What of Whom Do We Love?

©2011 By Bob Litton

“….Earth’s the right place for love:
I don’t know where it’s likely to go better.”
                                             — from “Birches” by Robert Frost

I know Valentine’s Day is still nearly two weeks away, but I want to talk about Love.  Besides, my ol’ flame’s birthday is February 9th, so I’m not getting all that much ahead of myself.

You might legitimately question, “What does a taciturn old bachelor know about Love?”

Lots.

Just as much anyway as a person stranded in the desert can better describe the cause and effects of shade or the consistency and taste of water than someone for whom those elements are so common as to be contemptible.  The blind man, we all should know by now, both appreciates the advantages of vision more and develops other senses to a more heightened state than the man who sees.

I’ll never forget the simple talk on Love given at the 1980 Grandfalls-Royalty Chamber banquet by some preacher from Abilene, I believe.  Don’t misunderstand: It wasn’t a sermon, nor was it one of those joke-a-thon talks common to chamber of commerce banquets.  It was just a simple little essay on how the modern world militates against Love—and thereby against lovers.  Oh, there was some humor, of course, but it was no more and no less than the humor natural to life itself.  It was part of the substance, not the form.

He pointed out that homes no longer have parlors, those little rooms across the hall from the livingroom proper, rooms too small for anything but tête-à-têtes.  Many car designers, likewise, have sabotaged Love by substituting bucket seats for the old full-length seats.  And then there’s modern popular music—music too loud for softly murmured words and too spasmodic for close dancing.  It’s enough to make Cupid dump his quiver.

That Chamber talk was the only one the sense of which I’ve retained.

You know, I’m all the time noting these silver and golden wedding anniversaries in the daily papers.  Every once in a while, there will be a special write-up about a couple who are unusual in some way.  A few months ago, for instance, I saw a photo in the paper of an elderly black couple.  They looked elderly, all right, but they didn’t look 92 and 95, which is what the article said they were.  They said they had been married 70 odd years and never had a quarrel.  I wondered if they had ever spoken to each other.

My ol’ flame and I never quarreled either; we just called it quits.  Several times.  But we were only 18, 19 and then 20 years old, too.  As I grew older and reflected on the experience, I thought many a time that maybe we would have made it if we had been mature enough for what I call creative quarreling.  The first step is to recognize that one or both of you are emotionally upset about something the other has or has not done.  The second step is to declare from the start that neither of you is going to walk away in a pout and not speak to the other.  Anger okay, pouting no.  And the third step, probably the hardest, is to talk it out, realizing that you might come out of the discussion looking selfish or childish, but not nearly so selfish or childish as you will if you just pout.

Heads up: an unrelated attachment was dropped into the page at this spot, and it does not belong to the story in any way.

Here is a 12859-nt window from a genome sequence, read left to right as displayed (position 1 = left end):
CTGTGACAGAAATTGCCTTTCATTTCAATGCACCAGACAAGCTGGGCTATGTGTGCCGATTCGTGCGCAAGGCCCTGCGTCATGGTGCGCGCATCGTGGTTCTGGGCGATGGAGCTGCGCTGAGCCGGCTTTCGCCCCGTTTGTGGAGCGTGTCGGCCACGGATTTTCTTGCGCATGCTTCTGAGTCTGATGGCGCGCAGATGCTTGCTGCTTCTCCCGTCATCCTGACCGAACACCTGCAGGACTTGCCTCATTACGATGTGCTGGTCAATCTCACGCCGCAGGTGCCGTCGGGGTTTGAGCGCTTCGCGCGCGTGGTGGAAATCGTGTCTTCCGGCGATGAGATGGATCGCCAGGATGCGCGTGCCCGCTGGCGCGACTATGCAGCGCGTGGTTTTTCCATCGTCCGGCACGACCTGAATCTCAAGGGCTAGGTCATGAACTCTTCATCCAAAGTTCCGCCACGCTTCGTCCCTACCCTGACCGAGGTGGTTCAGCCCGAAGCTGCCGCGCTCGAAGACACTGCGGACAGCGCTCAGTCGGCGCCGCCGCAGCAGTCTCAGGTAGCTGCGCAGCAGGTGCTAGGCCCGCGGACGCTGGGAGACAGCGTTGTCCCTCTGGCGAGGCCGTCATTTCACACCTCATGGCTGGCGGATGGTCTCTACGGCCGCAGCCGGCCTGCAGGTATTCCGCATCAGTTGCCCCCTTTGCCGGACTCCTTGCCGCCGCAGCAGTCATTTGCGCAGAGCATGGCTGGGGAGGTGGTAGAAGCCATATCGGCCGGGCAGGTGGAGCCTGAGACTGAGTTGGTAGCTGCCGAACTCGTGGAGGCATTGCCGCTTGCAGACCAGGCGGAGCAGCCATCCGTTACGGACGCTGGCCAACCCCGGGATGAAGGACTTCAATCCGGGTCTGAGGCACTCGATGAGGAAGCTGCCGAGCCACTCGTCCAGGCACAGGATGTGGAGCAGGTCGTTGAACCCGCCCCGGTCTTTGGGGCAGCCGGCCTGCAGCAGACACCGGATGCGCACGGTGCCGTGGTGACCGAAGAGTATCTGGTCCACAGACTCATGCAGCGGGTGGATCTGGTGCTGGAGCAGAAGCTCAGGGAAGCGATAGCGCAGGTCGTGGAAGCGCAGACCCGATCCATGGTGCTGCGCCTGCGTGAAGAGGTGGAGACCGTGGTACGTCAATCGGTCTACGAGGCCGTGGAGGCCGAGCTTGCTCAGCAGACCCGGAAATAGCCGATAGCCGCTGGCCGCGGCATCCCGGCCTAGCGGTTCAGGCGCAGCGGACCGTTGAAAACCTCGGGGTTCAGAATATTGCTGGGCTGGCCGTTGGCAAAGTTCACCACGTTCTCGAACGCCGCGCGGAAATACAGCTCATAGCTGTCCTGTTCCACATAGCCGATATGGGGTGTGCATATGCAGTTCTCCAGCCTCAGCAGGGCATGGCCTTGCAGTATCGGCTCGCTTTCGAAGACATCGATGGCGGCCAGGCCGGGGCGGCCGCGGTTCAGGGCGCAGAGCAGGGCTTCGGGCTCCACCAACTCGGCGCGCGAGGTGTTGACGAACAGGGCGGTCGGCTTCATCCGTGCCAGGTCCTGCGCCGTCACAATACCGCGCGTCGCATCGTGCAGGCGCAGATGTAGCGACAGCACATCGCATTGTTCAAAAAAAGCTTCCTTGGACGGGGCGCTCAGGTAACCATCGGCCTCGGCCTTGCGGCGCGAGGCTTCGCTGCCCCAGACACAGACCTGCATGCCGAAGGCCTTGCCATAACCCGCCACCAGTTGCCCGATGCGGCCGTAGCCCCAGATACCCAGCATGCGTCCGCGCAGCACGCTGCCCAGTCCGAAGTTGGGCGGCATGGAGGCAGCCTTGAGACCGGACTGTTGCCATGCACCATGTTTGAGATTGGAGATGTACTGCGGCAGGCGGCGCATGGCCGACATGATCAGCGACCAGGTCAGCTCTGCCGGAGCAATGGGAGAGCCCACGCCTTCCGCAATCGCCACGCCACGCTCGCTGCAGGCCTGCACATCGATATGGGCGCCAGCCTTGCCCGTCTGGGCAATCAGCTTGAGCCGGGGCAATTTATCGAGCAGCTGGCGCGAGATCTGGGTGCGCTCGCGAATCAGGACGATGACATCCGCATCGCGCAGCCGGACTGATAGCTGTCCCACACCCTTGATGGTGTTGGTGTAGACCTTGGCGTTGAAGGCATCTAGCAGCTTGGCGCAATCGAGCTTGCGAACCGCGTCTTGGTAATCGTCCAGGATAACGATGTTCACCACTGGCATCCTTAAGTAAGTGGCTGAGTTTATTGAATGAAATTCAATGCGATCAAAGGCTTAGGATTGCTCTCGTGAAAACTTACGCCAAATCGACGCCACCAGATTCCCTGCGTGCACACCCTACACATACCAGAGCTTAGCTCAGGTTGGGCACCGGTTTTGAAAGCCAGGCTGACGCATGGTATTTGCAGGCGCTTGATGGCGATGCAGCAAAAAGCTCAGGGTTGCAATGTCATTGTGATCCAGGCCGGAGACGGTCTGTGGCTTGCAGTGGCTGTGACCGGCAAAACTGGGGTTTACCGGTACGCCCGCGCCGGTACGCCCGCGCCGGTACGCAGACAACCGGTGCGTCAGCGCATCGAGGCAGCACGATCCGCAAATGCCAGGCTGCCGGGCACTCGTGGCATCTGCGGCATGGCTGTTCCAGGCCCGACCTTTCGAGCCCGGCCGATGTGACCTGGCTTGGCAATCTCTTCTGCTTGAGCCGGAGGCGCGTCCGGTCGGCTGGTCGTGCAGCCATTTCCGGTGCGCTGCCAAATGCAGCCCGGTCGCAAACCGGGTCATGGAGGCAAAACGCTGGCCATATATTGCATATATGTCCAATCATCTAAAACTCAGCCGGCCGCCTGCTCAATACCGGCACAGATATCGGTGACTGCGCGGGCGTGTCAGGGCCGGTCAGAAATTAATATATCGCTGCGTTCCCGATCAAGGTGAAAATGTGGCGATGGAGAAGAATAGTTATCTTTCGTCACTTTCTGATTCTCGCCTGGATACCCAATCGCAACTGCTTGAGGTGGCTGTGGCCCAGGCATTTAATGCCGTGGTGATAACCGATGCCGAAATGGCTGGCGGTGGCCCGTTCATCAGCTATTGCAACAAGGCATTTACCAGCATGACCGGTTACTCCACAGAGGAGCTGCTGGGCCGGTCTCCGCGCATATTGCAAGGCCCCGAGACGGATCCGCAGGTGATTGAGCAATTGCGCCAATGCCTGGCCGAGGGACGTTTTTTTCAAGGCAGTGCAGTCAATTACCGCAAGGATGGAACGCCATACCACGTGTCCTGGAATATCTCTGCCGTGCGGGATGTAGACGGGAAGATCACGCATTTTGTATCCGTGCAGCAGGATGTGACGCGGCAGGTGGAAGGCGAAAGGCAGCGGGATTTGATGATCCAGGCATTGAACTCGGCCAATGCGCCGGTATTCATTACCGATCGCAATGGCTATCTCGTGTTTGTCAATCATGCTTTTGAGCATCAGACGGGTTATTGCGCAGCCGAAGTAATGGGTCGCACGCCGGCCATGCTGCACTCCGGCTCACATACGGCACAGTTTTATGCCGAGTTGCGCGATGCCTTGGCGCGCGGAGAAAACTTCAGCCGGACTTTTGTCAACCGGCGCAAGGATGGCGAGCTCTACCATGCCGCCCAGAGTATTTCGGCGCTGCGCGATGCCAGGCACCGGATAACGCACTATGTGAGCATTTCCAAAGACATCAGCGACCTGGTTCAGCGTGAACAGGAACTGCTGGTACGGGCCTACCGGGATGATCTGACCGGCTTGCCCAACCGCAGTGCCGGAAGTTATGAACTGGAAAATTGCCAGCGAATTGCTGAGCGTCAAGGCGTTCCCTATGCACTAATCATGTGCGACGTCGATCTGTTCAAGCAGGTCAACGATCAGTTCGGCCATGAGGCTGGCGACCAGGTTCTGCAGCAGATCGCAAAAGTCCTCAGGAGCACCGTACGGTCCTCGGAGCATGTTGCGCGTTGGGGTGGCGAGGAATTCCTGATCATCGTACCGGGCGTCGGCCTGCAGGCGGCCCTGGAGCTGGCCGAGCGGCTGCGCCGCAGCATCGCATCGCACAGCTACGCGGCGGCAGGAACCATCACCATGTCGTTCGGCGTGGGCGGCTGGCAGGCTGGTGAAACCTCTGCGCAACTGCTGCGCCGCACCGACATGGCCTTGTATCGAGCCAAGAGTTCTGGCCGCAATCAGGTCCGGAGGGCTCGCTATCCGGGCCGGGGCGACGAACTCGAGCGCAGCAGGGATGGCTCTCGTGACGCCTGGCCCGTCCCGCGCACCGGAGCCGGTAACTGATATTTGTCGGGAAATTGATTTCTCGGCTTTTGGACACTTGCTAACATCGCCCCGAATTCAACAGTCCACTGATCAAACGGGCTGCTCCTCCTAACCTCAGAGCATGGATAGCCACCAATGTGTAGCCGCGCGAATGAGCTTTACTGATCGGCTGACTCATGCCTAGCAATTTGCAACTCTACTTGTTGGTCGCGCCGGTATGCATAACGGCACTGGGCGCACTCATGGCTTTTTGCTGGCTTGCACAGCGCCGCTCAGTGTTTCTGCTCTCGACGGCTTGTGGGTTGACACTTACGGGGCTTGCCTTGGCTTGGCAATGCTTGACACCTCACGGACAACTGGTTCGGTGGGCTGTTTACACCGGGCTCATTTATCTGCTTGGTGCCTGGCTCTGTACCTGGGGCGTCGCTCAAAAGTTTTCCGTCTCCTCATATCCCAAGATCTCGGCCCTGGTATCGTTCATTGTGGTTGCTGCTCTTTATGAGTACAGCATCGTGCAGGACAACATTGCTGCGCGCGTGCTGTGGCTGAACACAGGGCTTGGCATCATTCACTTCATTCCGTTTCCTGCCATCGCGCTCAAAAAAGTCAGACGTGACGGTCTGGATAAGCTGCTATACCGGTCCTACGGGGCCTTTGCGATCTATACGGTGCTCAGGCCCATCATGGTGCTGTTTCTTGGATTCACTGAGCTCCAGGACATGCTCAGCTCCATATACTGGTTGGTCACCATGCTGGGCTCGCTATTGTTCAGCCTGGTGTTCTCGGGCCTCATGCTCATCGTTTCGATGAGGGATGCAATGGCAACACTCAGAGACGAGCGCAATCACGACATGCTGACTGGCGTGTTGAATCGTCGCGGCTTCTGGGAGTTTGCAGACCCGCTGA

Ol’ flame and I couldn’t do that.

I think the most important nutrient of Love is the desire to see one’s loved one fulfill their potential to the utmost, to be all they can be and want to be in their better self.  That seems easy on the surface, but often—if not in fact most of the time—our loved ones don’t know themselves what their better selves are or what they want to do.  Conversely, we sometimes impose our own expectations of what a person should aspire to upon them.  And worse yet, many a person is willing to sacrifice their own self-image to be whatever their loved one desires them to be.  As Elvis Presley’s old song put it, “Any way you want me, that’s how I will be.”  The number of stories and plays based upon the theme of the transmuting of the loved one into something not necessarily bad but against their nature is legion.  G.B. Shaw’s “Pygmalion”, rendered musically as “My Fair Lady”, is a good example.

It does in fact take a lot of patience to wait for a person to find themselves, to be constantly encouraging them to find themselves on their own.  “I’ll encourage you to be the best artist you can be, the best CPA you can be, the best athlete you can be, but I’m not going to tell you which to be!  Only you can decide that.”  (A career, by the way, is only one form of self-fulfillment; there are others, the most difficult perhaps simply being the best person one can be.)

That was another problem for ol’ flame and me.  It was one, however, for which we did not blame each other.  She put it most succinctly: “We met too soon.”

The Monahans News
    February 3, 1983

Finis

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